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Smith v. State

Court of Criminal Appeals of Tennessee, Nashville

March 7, 2017

GEROME SMITH
v.
STATE OF TENNESSEE

          Assigned on Briefs December 14, 2016

         Appeal from the Criminal Court for Sumner County No. 330-1998 Joe Thompson, Judge

         The Petitioner, Gerome Smith, appeals from the Sumner County Criminal Court's denial of his pro se motion to vacate the post-conviction court's judgment. On appeal, he argues that the trial court erred in dismissing his motion. Upon review, we affirm the judgment of the trial court.

         Tenn. R. App. P. 3 Appeal as of Right; Judgment of the Criminal Court Affirmed

          Gerome Smith, Nashville, Tennessee, Pro Se.

          Herbert H. Slatery III, Attorney General and Reporter; Clark B. Thornton, Senior Counsel; Lawrence Ray Whitley, District Attorney General, for the Appellee, State of Tennessee.

          Camille R. McMullen, J., delivered the opinion of the court, in which D. Kelly Thomas, Jr. and J. Ross Dyer, JJ., joined.

          OPINION

          CAMILLE R. McMULLEN, JUDGE

         On April 3, 1996, the Petitioner was convicted by a Sumner County Jury of first degree murder and sentenced to life imprisonment. Subsequently, the Petitioner filed numerous pleadings challenging his conviction, including a direct appeal, State v. Gerome J. Smith, No. 01C01-9610-CR-00421, 1998 WL 3618 (Tenn. Crim. App. Jan. 8, 1998); a post-conviction petition, Gerome Smith v. State, No. M1999-02511-CCA-R3-PC, 2000 WL 1278374 (Tenn. Crim. App. Aug. 31, 2000); and a petition for writ of error coram nobis, State v. Gerome J. Smith, No. M2009-01144-CCA-R3-CD, 2010 WL 3448047 (Tenn. Crim. App. Aug. 31, 2010). This court affirmed the Petitioner's conviction on direct appeal and affirmed the denial and dismissal of his petitions for post-conviction relief and writ of error coram nobis. In 2007, this court and the Tennessee Supreme Court also denied the Petitioner's application for an extraordinary appeal pursuant to Rule 10 of the Tennessee Rules of Appellate Procedure. The Sumner County Criminal Court denied multiple motions by the Petitioner to re-open his post-conviction petition.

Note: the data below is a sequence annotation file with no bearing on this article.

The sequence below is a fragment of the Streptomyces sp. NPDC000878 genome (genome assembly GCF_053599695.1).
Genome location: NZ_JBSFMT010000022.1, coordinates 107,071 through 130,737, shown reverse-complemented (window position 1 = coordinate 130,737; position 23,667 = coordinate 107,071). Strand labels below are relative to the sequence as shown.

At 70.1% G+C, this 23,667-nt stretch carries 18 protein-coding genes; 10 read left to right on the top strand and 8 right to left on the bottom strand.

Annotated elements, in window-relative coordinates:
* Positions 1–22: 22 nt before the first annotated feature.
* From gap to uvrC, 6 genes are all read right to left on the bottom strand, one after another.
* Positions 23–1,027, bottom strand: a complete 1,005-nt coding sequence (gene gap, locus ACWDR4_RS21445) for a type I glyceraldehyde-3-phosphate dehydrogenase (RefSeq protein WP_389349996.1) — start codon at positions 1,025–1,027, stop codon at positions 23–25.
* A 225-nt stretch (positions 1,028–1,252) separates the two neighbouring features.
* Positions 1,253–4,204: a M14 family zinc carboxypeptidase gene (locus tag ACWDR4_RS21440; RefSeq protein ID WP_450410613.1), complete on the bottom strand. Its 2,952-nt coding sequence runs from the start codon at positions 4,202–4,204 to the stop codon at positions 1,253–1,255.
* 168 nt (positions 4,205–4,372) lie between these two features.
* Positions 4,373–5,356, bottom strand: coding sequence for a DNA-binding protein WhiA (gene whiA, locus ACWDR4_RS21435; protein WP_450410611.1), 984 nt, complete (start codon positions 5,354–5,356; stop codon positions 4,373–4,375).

In the instant appeal, the Petitioner challenges the Sumner County Criminal Court's denial of his original post-conviction petition in which he claimed he received ineffective assistance of counsel. Gerome Smith, 2000 WL 1278374, at *1. The post-conviction court denied the petition on October 12, 1999, finding that counsel was effective. Id. However, because counsel had failed to either withdraw or file an application for permission to appeal this court's decision to the Tennessee Supreme Court, the post-conviction court allowed the Petitioner an opportunity to file a delayed application for permission to appeal pursuant to Rule 11 of the Tennessee Rules of Appellate Procedure. Id. This court affirmed the post-conviction court's decision and also granted the Petitioner sixty days within which to seek Rule 11 review pursuant to Tennessee Supreme Court Rule 28. Id. at *3-4. On March 5, 2001, the Tennessee Supreme Court denied the Petitioner's application for permission to appeal.

         On January 11, 2016, the Petitioner filed a pro se motion to vacate the post-conviction court's October 12, 1999 order denying relief. The Petitioner claims that the post-conviction court lacked subject matter jurisdiction and that the post-conviction proceeding and all subsequently filed appeals were a "legal nullity." On April 13, 2016, the trial court entered an order summarily dismissing the Petitioner's motion because "the authority cited in Petitioner's [m]otion, Rule 28 of the Tennessee Supreme Court Rules, does not allow for the relief sought by the Petitioner" and because "the procedural history of this matter . . . reflects that the Petitioner has already pursued all means available to him in the [c]ourts of Tennessee to seek relief from the conviction in this cause." It is from this order that the Petitioner now appeals.

         ANALYSIS

         On appeal, the Petitioner argues that the post-conviction court did not have jurisdiction to hear his March 30, 1998 petition for post-conviction relief and cites Tennessee Rule of Civil Procedure 60.02 and Tennessee Supreme Court Rule 28 as authority for the relief he seeks.

         Initially, we note that there is no statutory provision in the Post-Conviction Procedure Act for filing a motion to vacate a judgment that is over seventeen years old. Additionally, the Petitioner's final appeal of the October 12, 1999 order at issue was denied by the Tennessee Supreme Court on March 5, 2001. Pursuant to the Post-Conviction Procedure Act, a petitioner must file for post-conviction relief within one year of the ...


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